|On October 8th we commemorated the centenary of the Norwegian Association of the Blind and Partially Sighted with a stamp designed by Enzo Finger. The value of the stamp is printed in Braille.
They say that, if you lose one of your senses, the others will become stronger. It is not quite as simple as that, however. The other senses have to be developed through training and, even if they become stronger, they will never fully compensate for the one that is lost. There will always be things a blind person cannot do by himself, things he needs help with.
Norway's first school for the blind, Kristiania Blindeinstitut, was established in 1861. There was very little experience to build on at that time and every small advance was made through painstaking trial and error. The objective of the school was to teach the pupils a skill or craft that would enable them to be self-supporting when they left the school. The school opened with only two pupils, but the numbers grew rapidly. By 1867 it was ready to move into a new building with room for 36 boarding pupils. The plans for the school were drawn up by the Society of the Blind (founded in 1858). The State took over full responsibility for the school in 1896.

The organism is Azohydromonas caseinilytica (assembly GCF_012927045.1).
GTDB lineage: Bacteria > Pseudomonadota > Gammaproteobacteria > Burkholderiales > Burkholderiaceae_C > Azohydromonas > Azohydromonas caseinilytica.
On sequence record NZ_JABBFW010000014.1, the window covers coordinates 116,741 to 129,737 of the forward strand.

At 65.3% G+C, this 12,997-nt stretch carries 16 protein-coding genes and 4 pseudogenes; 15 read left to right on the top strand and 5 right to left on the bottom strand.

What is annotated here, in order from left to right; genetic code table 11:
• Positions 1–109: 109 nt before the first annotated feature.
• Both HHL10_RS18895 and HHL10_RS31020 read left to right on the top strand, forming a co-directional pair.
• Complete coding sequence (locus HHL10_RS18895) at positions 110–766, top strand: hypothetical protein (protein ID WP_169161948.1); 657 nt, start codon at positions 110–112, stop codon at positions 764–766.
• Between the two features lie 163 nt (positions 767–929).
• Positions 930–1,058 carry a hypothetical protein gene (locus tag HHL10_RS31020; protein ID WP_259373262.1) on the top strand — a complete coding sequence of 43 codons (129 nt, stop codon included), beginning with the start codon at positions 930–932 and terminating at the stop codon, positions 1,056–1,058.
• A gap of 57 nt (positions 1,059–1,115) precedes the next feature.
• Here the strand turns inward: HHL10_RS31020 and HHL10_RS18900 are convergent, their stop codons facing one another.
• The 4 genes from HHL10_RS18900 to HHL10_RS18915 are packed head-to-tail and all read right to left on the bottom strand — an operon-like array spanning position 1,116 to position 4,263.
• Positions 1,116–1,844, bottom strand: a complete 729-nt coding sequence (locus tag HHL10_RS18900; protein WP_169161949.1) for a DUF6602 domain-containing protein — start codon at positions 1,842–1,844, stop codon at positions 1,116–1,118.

In addition to the Society of the Blind, a Mission for the Blind was founded in 1891 and a Self-Help Society of the Blind in Norway was started in 1903. All three organizations had sighted members only, whose efforts were directed at improving conditions for the blind. As time went by, the blind began to organise their own local self-help societies. The first to do so were former pupils of Kl?bu School for the Blind near Trondheim, who founded the Self-Help Association of the Blind in 1900. It was renamed the North Norway Association of the Blind in 1908, and local associations were founded the same year in the West and East of Norway. In 1909, the three associations merged to form the Norwegian Association of the Blind. One of its primary goals was to give the blind and partially sighted a chance to support themselves by, for example, selling their own products. The Association also set up a Braille printing works and Braille libraries were opened in Kristiania, Bergen and Trondheim. In time those also acquired a good selection of audio books.
The Norwegian Association of the Blind currently has 6,500 members. Its most important activities include projects for children and young people, rehabilitation courses and a work centre for the visually impaired. The Association also runs a guide dog training school.